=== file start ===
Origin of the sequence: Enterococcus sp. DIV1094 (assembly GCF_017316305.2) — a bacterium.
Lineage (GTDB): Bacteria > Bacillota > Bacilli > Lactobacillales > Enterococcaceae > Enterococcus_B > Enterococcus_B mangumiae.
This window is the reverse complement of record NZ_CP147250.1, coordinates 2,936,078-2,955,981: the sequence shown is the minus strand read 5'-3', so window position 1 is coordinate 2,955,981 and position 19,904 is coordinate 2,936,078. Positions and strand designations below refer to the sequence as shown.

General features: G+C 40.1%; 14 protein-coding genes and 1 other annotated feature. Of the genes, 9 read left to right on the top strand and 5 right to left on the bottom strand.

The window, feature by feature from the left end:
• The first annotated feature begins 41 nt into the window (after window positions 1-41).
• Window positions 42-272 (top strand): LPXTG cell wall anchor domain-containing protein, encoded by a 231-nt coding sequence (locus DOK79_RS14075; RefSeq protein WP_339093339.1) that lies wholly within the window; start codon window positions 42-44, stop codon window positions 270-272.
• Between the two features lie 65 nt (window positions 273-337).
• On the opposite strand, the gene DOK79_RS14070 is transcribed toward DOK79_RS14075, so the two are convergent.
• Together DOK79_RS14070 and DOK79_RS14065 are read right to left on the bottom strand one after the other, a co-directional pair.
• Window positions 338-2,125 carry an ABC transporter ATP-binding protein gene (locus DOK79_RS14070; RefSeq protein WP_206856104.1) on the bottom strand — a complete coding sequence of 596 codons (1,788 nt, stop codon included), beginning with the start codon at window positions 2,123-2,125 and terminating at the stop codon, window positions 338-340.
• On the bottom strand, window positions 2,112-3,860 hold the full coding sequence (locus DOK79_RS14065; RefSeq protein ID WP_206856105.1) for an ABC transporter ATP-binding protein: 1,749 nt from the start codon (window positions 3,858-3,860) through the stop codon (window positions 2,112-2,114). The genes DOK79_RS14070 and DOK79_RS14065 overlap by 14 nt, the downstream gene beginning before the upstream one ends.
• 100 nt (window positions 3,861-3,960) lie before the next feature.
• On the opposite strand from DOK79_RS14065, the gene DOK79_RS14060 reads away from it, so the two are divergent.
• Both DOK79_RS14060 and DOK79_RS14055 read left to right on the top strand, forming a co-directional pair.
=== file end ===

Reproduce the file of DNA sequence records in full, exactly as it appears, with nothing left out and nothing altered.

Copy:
Origin of the sequence: Enterococcus sp. DIV1094 (assembly GCF_017316305.2) — a bacterium.
Lineage (GTDB): Bacteria > Bacillota > Bacilli > Lactobacillales > Enterococcaceae > Enterococcus_B > Enterococcus_B mangumiae.
This window is the reverse complement of record NZ_CP147250.1, coordinates 2,936,078-2,955,981: the sequence shown is the minus strand read 5'-3', so window position 1 is coordinate 2,955,981 and position 19,904 is coordinate 2,936,078. Positions and strand designations below refer to the sequence as shown.

General features: G+C 40.1%; 14 protein-coding genes and 1 other annotated feature. Of the genes, 9 read left to right on the top strand and 5 right to left on the bottom strand.

The window, feature by feature from the left end:
• The first annotated feature begins 41 nt into the window (after window positions 1-41).
• Window positions 42-272 (top strand): LPXTG cell wall anchor domain-containing protein, encoded by a 231-nt coding sequence (locus DOK79_RS14075; RefSeq protein WP_339093339.1) that lies wholly within the window; start codon window positions 42-44, stop codon window positions 270-272.
• Between the two features lie 65 nt (window positions 273-337).
• On the opposite strand, the gene DOK79_RS14070 is transcribed toward DOK79_RS14075, so the two are convergent.
• Together DOK79_RS14070 and DOK79_RS14065 are read right to left on the bottom strand one after the other, a co-directional pair.
• Window positions 338-2,125 carry an ABC transporter ATP-binding protein gene (locus DOK79_RS14070; RefSeq protein WP_206856104.1) on the bottom strand — a complete coding sequence of 596 codons (1,788 nt, stop codon included), beginning with the start codon at window positions 2,123-2,125 and terminating at the stop codon, window positions 338-340.
• On the bottom strand, window positions 2,112-3,860 hold the full coding sequence (locus DOK79_RS14065; RefSeq protein ID WP_206856105.1) for an ABC transporter ATP-binding protein: 1,749 nt from the start codon (window positions 3,858-3,860) through the stop codon (window positions 2,112-2,114). The genes DOK79_RS14070 and DOK79_RS14065 overlap by 14 nt, the downstream gene beginning before the upstream one ends.
• 100 nt (window positions 3,861-3,960) lie before the next feature.
• On the opposite strand from DOK79_RS14065, the gene DOK79_RS14060 reads away from it, so the two are divergent.
• Both DOK79_RS14060 and DOK79_RS14055 read left to right on the top strand, forming a co-directional pair.